Avolt’s plans between geopolitics and the Swiss franc

A name change and a change of pace for the duty free and restaurant giant, 27.5% owned by the Benetton family. Avolta was born from the marriage between the Swiss Dufry and the Italian Autogrill, a name chosen because it contains the root “ox” as in flight and resembles the proverbial phrase “sometimes” in Italian. But despite a bigger-than-expected recovery in passenger traffic in 2023 and a bigger-than-estimated deleveraging, shares are languishing on the Zurich stock exchange (-18.9% over the past 12 months) and worth less than a year ago, and analysts remain cautious on the company led by Xavier Rossinyol.


Still, Avolta is the largest travel retail group in the world with representation in 75 countries, 1,200 sales and refreshment points and 60,000 employees, and which welcomes 2.3 billion passengers every year at its airports, train stations and refreshment stands. Alessandro Benetton is the honorary president of the group and together with him representing Edizione are the CEO of the holding Enrico Laghi (vice president of Avolta) and Sami Kahale (former CEO of Esselunga and vice president of the company).

Stock performance on the Zurich Stock Exchange

According to UBS estimates, only 15% of the world’s population travels by air and passenger growth averages 4-6% each year, so the sector is promising. However, only 20-30% of people moving around the airport shop in duty free and restaurants before departure, and average incomes have recently declined. However, travelers do not give up local products to take away as souvenirs.


Based on this data Avolta expects to capture more and more customers by offering new and improved shopping experiences. Already 20% of the group’s turnover comes from products that can only be purchased at these specific points of sale, and Avolta aims to improve the shopping experience with new layouts and new dedicated items to increase revenue in proportion to the increase in traffic.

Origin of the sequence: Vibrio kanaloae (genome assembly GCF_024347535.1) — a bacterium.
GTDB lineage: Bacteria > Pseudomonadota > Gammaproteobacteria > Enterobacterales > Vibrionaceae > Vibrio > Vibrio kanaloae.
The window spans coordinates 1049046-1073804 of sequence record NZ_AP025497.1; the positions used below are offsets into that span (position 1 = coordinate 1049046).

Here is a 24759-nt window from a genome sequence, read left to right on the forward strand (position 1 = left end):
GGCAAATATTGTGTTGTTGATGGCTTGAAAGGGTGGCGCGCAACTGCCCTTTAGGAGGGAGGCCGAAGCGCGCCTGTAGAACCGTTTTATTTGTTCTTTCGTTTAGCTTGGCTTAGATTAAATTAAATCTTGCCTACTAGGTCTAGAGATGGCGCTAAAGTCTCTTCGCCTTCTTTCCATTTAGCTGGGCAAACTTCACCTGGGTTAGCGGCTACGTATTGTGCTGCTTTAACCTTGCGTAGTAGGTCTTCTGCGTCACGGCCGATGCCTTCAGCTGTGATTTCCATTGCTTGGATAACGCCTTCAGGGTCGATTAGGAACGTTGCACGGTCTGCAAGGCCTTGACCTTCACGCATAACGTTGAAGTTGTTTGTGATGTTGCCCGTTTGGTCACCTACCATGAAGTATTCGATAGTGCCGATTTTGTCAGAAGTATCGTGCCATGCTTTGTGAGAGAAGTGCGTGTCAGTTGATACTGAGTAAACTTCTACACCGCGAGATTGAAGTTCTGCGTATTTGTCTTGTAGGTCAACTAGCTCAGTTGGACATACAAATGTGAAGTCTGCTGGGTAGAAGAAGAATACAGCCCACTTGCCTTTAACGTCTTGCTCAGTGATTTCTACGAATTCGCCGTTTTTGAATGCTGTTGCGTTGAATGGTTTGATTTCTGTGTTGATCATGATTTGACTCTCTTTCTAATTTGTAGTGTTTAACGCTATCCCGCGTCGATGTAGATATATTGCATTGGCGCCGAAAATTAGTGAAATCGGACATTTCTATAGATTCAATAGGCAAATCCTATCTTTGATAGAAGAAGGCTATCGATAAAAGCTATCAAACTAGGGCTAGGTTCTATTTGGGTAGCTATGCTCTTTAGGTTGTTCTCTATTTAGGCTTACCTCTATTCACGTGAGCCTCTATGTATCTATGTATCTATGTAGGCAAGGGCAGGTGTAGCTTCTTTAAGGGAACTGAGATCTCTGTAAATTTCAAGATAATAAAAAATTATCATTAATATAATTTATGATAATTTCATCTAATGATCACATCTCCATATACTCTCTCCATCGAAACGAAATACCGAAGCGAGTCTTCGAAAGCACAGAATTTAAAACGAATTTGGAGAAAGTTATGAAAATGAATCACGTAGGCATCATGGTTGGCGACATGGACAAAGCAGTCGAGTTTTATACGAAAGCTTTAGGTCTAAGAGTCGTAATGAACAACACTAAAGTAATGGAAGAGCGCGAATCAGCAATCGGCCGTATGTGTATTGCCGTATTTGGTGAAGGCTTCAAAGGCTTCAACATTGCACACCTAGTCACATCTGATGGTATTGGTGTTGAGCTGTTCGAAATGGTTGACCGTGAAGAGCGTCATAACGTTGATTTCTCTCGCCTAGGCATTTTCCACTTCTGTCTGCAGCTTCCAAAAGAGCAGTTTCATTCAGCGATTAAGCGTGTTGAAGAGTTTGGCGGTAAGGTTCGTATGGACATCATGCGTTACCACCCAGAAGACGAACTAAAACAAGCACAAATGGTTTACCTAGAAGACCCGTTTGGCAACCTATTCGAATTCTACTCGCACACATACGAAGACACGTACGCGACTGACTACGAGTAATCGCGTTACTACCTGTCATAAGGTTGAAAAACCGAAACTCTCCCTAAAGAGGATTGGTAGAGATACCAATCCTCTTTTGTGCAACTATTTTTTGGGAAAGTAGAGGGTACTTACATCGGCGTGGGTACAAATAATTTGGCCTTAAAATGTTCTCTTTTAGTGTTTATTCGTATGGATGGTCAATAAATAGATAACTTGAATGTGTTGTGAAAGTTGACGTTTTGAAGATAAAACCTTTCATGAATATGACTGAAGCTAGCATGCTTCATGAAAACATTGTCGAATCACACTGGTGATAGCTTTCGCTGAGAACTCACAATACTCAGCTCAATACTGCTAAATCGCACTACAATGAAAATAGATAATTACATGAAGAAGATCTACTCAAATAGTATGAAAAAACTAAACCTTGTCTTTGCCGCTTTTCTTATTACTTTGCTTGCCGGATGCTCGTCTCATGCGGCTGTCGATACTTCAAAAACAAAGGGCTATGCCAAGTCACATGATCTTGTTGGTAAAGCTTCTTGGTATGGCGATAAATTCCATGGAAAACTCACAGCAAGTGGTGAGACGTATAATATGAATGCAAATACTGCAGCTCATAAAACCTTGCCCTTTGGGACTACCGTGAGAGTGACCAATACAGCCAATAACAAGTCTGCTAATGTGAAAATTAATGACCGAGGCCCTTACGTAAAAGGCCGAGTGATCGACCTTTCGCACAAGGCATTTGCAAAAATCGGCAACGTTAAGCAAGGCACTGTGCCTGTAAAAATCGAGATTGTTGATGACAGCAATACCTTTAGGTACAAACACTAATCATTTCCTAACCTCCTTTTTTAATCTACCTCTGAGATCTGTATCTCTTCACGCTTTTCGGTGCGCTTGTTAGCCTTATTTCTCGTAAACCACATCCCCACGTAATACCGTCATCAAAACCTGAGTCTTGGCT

However, new geopolitical tensions weigh on the tourism sector. Although Avolta is only exposed to 1% of its sales in the Middle East, passengers from the region represent 5% of international traffic, so the conflict in Israel is a risk factor for the group’s growth. After the attacks on October 7, the sale of air tickets to the affected areas, as well as to destinations in the rest of the world, really decreased drastically. After diversifying into Autogrill, which has a strong presence in catering and operations in the US through HMS Host, mitigated the risk factors of travel and duty-free regime and growth prospects for 2023 are confirmed.


Morgan Stanley believes that revenue in 2023, also penalized by an unfavorable exchange rate with the Swiss franc, will be 8% higher than pre-pandemic levels, an even better estimate than the group, which expects a 7% increase in turnover. 2019 and at the same exchange rates 20% compared to 2022. Morgan Stanley also estimates revenue growth of 7% for 2024while Avolta has yet to provide guidance for the current year and is unlikely to do so until it reports consolidated financial year 2023 data on March 7.

The group has already announced that it will achieve synergies worth 30 million francs in 2023 with the integration of Dufry and Autogrill, but the operation should be fully operational this year. In fact, Avolta estimates it will realize 85 million in synergies and significantly increase cash flow. Geopolitical risks and high rates lead Goldman Sachs (neutral with a target of 40 francs) to estimate that even for 24-25 Avolta, while improving results, will continue to trade at a discount compared to pre-Covid multiples. Jp Morgan (overweight with target of 61 francs) instead sees weakness in stocks as an investment opportunity and We expect new members to join soon: also because margins and cash flows (288 million francs in 2023) will increase by reducing leverage.

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